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Sylvia Syms (Blagman), whom Frank Sinatra called “the world’s greatest saloon singer,” was born in Brooklyn on this date in 1917. She recovered from childhood polio to become a hanger-on at jazz clubs in New York, where she met and received informal training from Billie Holiday. Syms made her own debut in 1941, and signed a record contract with Decca in 1956, which brought a million-seller hit with “I Could Have Danced All Night,” from My Fair Lady. By her death (onstage at the Algonquin Hotel at age 74), she had recorded fifteen albums, and appeared in several films and numerous television shows. “With her deep, grainy contralto, I’ve-been-through-it-all air of sophistication, and sinuous phrasing that echoed her idol, Billie Holiday,” wrote Stephen Holden in a New York Times obituary, “Miss Syms was a quintessential saloon singer, a term she said she preferred to cabaret singer. In the saloon tradition of Mr. Sinatra, she treated everything she sang as an intimate personal communication.” To see her performing in 1983, look below.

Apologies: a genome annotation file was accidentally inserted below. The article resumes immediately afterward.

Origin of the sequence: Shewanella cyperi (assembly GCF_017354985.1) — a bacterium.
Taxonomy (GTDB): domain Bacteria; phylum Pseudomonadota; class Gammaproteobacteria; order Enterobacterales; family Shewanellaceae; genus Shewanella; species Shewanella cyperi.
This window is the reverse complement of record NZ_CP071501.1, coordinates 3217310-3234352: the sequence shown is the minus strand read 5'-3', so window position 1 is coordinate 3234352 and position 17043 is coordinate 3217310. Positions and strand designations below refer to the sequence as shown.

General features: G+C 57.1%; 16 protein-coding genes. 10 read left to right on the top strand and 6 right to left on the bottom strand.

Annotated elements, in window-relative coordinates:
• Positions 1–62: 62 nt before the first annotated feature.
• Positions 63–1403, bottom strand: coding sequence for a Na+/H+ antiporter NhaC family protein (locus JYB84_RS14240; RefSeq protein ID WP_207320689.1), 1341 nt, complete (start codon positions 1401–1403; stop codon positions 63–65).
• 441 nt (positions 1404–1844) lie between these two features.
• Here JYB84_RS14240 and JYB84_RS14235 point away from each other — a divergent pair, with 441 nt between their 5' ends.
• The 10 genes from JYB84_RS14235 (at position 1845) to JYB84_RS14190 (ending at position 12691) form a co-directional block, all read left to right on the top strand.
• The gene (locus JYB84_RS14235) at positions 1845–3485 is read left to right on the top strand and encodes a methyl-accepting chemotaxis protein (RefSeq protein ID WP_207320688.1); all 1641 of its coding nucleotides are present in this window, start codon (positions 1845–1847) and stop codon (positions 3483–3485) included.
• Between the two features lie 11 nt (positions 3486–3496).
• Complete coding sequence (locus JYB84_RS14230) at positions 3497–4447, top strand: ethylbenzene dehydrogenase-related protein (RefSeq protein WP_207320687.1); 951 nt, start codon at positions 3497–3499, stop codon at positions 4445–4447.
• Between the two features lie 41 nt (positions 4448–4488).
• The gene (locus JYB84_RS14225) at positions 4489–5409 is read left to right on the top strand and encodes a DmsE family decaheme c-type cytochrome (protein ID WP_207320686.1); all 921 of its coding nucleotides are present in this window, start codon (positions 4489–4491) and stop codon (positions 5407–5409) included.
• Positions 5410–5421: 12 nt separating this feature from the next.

“It was while appearing at the Cinderella Club in Greenwich Village in 1948 that she was discovered by Mae West, who gave her the part of Flo the Shoplifter in a revival of “Diamond Lil.” Favorable notices from the show helped propel her into a dual career in nightclubs and the theater.” —Stephen Holden